People may want to consider building their above ground tornado shelter if they live in an area prone to hurricanes or tornadoes. Many people can afford to have their new modern home, but they need to consider whether the building materials will withstand the hurricanes or tornadoes high-speed winds.
They can expect 100 mph flying debris to smash through their home, which is more than half of the death and storm injuries flying debris causes. They can have their homes blown off right off the foundations in a C5 or Force 5 storm. However, building above ground tornado shelter or DIY storm shelter can be affordable than many people imagine.
How Much You Need to Build Above Ground Tornado Shelter?
Since there are several types of above ground tornado shelters, some factors will affect their costs. Getting a prefabricated shelter and then installing it is the simplest option for a storm shelter. It even takes a matter of a few hours to drop some of them into people’s yards or homes.
They will find prefabricated tornado shelters relatively on a budget and cheap. However, they may not be the most comfortable or attractive option.
However, people will find these storm shelters the best options if they are on a budget and are not contractors. Even with this, they cannot be less than $3000. And with the installation and shipping, people can expect to pay around $5 to $12 thousands.
Examples of prefabricated above ground tornado shelters are.
People can only install these storm shelter types outdoors. Their weight is around 24,000 pounds, and people will get them as fabricated when delivered.
They will have the delivery truck deliver the shed and set it down outside their home. Since these shelters need no reinforced concrete slab, people can put them anywhere as they are also heavy. The cost for these shelters starts at $5,000.
Ground Zero Shelters
These storm shelter types come readymade, selling outdoor underground storm shelters.
Those on a budget and have no experience with construction can go for any of these storm shelters. It is recommended that those who have no clue what they are doing are recommended not risk making their above ground tornado shelters. However, those who are up for the task can build their storm shelters and save more money.
The Two DIY Tornado Shelters Types
The two main types of storm shelters are above ground tornado shelters and underground storm shelters. People typically use underground storm shelters to double as bomb shelters or in tornado zones. However, they may not find them suitable for hurricanes because they are prone to flood.
Underground Storm Shelters
People can put the underground storm shelter in their existing basement, and with that, they can find it as the cheapest and easiest way to have it. Those who have an existing basement slab floor and meet FEMA requirements and suitably reinforced, can use it for their underground storm shelters.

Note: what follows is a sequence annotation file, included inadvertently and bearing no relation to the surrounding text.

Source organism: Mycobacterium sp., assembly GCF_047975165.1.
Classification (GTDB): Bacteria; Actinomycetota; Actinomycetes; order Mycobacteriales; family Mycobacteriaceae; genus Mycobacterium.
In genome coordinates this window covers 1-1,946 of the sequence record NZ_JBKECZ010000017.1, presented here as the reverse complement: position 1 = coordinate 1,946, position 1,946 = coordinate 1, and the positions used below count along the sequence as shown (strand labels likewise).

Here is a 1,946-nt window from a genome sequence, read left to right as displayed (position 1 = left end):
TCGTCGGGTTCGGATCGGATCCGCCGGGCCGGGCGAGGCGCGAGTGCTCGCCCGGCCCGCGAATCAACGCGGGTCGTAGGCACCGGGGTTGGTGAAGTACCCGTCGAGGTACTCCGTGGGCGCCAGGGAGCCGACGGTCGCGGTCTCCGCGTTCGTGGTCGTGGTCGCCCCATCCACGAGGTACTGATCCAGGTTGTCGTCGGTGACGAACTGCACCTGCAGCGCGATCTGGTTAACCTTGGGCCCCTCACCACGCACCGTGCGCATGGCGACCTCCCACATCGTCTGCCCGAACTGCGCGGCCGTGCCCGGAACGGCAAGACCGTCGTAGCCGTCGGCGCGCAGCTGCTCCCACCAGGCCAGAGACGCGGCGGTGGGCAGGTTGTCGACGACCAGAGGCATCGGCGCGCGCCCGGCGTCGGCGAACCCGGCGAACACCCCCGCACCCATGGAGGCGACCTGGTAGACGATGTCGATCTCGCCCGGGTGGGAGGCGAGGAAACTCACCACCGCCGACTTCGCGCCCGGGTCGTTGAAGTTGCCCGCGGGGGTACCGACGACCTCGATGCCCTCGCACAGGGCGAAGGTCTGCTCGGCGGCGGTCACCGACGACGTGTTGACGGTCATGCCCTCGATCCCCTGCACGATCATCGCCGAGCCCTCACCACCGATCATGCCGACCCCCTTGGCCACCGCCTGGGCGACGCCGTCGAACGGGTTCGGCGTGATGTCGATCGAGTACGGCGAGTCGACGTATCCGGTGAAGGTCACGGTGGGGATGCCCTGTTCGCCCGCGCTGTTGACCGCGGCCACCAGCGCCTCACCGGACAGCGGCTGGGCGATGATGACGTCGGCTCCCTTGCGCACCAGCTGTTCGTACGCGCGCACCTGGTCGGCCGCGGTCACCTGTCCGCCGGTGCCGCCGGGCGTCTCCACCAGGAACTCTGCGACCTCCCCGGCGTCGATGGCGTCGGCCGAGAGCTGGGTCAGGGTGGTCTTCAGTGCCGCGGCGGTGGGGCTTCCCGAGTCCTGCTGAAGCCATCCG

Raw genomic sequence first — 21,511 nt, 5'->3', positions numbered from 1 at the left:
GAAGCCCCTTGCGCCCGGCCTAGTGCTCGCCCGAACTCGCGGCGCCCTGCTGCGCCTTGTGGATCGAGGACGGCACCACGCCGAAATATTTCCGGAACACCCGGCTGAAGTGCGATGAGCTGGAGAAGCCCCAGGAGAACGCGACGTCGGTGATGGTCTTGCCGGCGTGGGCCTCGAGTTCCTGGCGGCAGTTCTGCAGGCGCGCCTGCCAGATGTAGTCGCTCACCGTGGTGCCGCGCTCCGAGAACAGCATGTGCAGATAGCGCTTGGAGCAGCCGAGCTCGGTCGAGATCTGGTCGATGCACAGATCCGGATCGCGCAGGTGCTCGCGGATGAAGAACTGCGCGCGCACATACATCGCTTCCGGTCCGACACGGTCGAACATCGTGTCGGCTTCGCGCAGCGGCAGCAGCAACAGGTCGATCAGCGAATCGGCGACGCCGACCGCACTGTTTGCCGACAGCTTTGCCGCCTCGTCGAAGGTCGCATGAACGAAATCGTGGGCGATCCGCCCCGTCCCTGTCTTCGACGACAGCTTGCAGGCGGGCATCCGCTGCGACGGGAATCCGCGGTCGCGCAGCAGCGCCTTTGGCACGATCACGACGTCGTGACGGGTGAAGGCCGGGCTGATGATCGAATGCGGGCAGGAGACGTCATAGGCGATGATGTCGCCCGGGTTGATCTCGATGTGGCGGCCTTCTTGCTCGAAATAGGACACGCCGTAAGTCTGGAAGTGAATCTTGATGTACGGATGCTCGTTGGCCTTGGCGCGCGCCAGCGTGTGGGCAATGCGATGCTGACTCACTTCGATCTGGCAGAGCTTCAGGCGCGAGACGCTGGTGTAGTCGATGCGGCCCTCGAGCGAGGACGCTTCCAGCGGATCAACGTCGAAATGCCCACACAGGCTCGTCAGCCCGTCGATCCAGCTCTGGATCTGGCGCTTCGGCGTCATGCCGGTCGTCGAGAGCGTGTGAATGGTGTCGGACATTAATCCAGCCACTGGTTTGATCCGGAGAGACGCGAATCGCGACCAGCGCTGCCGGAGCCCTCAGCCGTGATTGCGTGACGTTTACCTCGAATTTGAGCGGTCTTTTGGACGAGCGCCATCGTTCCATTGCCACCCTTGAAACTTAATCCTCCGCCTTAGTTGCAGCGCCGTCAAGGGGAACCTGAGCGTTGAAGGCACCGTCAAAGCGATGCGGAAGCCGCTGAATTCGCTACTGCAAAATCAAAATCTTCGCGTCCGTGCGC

People may need to pay for a ground analysis when they plan to dig an underground storm shelter outside their homes. A geotechnical engineer is an expert who does the ground analysis, and it is recommended not to skip that part. Some of what people will get from the analysis include.
- If the winter freezing soil can cause stress on the storm shelter walls.
- And If they can get a solid bedrock that they can dig into and it is important to note that this will be expensive.
- If the owner has high water tables that might floor their storm shelters.
Above Ground Tornado Shelters
For those living in a hurricane zone, they will probably build above ground tornado shelters. It is vital to note that these shelters must be independent of their homes when they are planning these DIY tornado shelters.
There is nothing for these shelters to be people’s homes. However, owners need to bolt them down to the concrete slab. These above ground tornado shelters can remain even if the rest of the house is blown away.
Some of the benefits of storm shelters are.
- They are the best options for new home building.
- People can use existing parts of the house like their slab floor to construct their storm shelters, making it more affordable.
- In the event of any disaster, people can access the storm shelters faster.
Some of their downsides include.
- People can find it messier to construct their storm shelter inside their home.
- They may need to sacrifice some space inside their home for their storm shelters.